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Energy Day on BBC 5 Live
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Phil Critchlow, director of TBI Media, which is producing 5 live’s Energy Day, explains how 5 live’s studio will be powered.

5 live’s Energy Day relies on a ‘micro grid’ or ‘power generation node’ fed by renewable energy sources to produce the power required to run the 5 live studio. From the word go it was clear that there would be a degree of compromise in creating this ‘model’ of the national grid. With the best will in the world, the climate in one part of Salford, on one day in September 2013 would hardly be representative of the UK average as a whole across a given year. Wind, as one example, is particularly disrupted by the buildings on the site. But, allowing for this, and with a clear understanding that our objective was to be illustrative rather than ‘laboratory proof’ we began.

Likely energy required 

The 5live studio is in an inflatable dome ‘tent’ on the MediaCityUK piazza providing cover for our kinetic bikes, and a marque which, as well as providing cover from the weather for the production team will also hold up to 100 people seated as a studio audience.

Three principal areas of energy requirement emerged. By combining these it became clear that we will need to generate an average of approximately 7 kilowatts of power to create the approximately 84 kilowatt hours needed across the day.

Equipment                                                                          Watts     kWh

1 – BBC Broadcast Equipment                                        750      9.00
2 – Dome – Fans for the inflatable structure                 2400    28.80
3 – Dome – Lights                                                              3800    45.60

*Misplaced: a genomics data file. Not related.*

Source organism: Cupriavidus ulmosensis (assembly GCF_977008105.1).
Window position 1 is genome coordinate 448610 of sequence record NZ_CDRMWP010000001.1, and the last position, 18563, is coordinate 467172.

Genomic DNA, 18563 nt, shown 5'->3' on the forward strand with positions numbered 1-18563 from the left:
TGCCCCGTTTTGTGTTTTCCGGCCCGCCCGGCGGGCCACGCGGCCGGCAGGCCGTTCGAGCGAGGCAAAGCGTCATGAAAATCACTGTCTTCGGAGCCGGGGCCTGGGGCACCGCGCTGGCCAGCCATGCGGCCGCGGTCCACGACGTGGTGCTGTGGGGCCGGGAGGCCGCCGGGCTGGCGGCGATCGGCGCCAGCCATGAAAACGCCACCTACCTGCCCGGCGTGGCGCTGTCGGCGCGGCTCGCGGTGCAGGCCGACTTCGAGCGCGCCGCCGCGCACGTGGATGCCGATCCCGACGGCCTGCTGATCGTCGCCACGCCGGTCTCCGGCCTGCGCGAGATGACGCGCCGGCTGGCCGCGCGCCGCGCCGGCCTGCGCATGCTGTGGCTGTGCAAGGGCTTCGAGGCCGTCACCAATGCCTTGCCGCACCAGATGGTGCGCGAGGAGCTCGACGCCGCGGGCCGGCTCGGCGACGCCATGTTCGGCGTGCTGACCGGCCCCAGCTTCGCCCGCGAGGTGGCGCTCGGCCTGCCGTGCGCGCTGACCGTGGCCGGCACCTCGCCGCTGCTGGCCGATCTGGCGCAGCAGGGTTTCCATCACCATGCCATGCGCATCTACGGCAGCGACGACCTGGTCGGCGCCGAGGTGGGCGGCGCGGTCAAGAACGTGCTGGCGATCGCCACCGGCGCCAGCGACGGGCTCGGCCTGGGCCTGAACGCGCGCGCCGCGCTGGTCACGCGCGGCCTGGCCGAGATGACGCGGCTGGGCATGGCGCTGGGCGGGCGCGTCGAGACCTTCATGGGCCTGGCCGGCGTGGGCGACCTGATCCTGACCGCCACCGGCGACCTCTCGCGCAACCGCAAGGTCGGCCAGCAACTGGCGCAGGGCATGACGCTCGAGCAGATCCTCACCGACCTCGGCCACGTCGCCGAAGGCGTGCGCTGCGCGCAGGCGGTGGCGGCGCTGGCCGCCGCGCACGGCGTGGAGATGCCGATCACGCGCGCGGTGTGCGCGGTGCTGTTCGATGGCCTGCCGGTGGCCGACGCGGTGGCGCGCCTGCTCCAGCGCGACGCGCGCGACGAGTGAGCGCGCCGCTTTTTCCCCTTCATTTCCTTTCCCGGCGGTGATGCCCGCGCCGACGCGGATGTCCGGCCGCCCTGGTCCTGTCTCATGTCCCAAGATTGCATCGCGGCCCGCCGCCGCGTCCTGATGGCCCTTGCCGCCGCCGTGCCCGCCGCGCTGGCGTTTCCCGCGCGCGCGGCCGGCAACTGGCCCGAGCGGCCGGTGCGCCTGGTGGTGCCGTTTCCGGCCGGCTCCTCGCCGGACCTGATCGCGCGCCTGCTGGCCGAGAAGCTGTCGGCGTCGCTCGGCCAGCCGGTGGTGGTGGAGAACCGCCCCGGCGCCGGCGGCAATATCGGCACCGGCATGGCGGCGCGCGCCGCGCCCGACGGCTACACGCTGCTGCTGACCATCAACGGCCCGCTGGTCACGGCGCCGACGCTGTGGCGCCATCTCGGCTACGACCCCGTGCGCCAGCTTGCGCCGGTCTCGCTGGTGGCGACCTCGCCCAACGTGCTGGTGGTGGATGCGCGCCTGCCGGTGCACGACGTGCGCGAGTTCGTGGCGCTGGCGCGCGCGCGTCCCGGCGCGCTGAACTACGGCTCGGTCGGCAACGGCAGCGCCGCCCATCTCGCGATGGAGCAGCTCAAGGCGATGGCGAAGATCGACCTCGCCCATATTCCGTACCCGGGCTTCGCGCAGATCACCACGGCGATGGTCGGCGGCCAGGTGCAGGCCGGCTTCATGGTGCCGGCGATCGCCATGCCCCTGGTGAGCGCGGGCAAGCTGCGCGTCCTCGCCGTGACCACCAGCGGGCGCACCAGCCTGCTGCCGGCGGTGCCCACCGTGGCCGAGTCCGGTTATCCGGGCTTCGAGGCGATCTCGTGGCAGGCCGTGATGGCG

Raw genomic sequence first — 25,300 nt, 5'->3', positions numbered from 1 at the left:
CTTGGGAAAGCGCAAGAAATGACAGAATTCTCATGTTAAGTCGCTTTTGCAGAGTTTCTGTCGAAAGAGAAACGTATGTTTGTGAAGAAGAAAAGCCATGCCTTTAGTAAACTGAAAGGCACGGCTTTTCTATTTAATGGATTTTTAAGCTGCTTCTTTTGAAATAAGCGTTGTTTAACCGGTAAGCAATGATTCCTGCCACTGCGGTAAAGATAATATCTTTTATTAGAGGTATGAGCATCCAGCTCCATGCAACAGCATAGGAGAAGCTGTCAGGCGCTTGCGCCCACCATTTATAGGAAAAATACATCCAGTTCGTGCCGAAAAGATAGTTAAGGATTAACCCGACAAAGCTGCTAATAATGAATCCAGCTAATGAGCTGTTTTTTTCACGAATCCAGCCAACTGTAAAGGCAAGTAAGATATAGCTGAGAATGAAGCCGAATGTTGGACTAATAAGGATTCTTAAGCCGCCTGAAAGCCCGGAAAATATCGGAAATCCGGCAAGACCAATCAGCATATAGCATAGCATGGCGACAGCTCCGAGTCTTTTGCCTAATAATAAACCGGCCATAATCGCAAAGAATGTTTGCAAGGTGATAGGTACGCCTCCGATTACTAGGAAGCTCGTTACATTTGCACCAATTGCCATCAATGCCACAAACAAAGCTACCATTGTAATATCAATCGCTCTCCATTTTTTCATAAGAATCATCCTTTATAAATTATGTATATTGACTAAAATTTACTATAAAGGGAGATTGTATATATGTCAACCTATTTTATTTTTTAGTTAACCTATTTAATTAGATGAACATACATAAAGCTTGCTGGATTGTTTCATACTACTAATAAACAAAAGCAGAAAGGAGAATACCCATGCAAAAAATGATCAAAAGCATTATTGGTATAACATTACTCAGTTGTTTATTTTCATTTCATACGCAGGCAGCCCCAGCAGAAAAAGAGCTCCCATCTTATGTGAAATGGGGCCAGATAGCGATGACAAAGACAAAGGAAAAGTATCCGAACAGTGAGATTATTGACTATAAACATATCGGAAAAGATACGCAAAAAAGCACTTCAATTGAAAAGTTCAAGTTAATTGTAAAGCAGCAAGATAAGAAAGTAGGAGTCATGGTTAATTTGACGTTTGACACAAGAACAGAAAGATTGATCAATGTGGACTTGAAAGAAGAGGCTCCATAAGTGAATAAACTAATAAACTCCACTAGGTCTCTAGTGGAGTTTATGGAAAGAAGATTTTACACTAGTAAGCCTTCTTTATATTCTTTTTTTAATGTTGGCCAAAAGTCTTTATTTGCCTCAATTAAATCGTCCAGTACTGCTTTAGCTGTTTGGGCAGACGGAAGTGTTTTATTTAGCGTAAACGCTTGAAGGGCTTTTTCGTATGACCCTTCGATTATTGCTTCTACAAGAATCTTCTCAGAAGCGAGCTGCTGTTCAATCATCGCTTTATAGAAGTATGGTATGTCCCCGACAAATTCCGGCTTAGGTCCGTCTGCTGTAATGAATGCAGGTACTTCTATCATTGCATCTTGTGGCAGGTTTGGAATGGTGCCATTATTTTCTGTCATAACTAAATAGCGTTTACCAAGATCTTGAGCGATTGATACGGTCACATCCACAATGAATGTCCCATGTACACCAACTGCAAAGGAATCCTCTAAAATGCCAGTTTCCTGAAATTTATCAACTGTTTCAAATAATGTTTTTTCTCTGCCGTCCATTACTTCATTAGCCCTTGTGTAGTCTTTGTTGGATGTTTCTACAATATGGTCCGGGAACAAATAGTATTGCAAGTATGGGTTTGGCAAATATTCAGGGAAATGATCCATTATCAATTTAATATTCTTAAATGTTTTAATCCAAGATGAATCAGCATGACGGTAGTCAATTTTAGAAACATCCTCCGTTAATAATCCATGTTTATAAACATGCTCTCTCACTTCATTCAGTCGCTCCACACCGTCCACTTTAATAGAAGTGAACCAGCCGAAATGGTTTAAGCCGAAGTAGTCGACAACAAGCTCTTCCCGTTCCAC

NB : The kilowatt hour (symbol kW·h, kW h or kWh) is a unit of energy equal to 1000 watt hours or 3.6 mega joules. For constant power, energy in watt hours is the product of power in watts and time in hours. The kilowatt hour is most commonly known as a billing unit for energy delivered to consumers.

Likely energy generated 

When it came to powering the studio we have tried, as far as is practical – to replicate the kind of proportions of energy generated in the UK in 2012.

2012 UK Electricity generated breakdown

Coal          39%
Gas           28%
Nuclear    19%
TOTAL     86%

Renewables         11.3%
Other Sources        2.7%
TOTAL                      14%

So 86% of the energy generated in the UK last year come from power stations using coal, gas and nuclear reactors, with around 14% coming from renewable and other sources.

We have replaced the power supplied to the national grid by coal, gas and nuclear with a similar proportion (86.3%) created, for our grid, by a biodiesel generator using treated Waste Vegetable Oil (WVO) from the BBC canteen in Salford.

The rest will be supplied by small scale solar, wind and kinetic (or human) power.

Energy Day – Energy production estimates

Biodiesel      86.3%
TOTAL          86.3%

Solar               8.4%
Wind               0.6%
Kinetic            4.7%
TOTAL         13.7%

All the sources will simultaneously charge a very large battery system or hybrid power generator, and the studio will be powered by the energy stored in that system. As with the national grid this will allow a degree of fluctuation over the 12 hour period.

All we then have to do is create a system to measure the various energy sources across the day, and make sure the energy we will be drawing from the battery is ultimately going to be less than we generate in Kilowatt Hours (kWh) across the day.

Sensors have been built to measure the energy generated and software written to allow the four sources (Solar/Wind/Kinetic/Bio) to be represented graphically, both on the big screen in the MediaCityUK Piazza and on the BBC Radio 5 live website.

With the ‘Y’ axis measuring up to 7 Kilowatts and the ‘X’ axis showing 12 hours, we also decided to show the total power being generated ‘now’ and a countdown in Kilowatt Hours of the energy used across the day, starting at 7am from 84 kW h and reaching zero kW h – hopefully before 7pm.

So that’s the methodology. Due to the nature of the subject estimates have clearly been made along the way, but at the heart of the idea is a concept which we hope will help illustrate many of the points in discussion during the day.

5 live’s Energy Day is Thursday 5 September. Listen live throughout the day.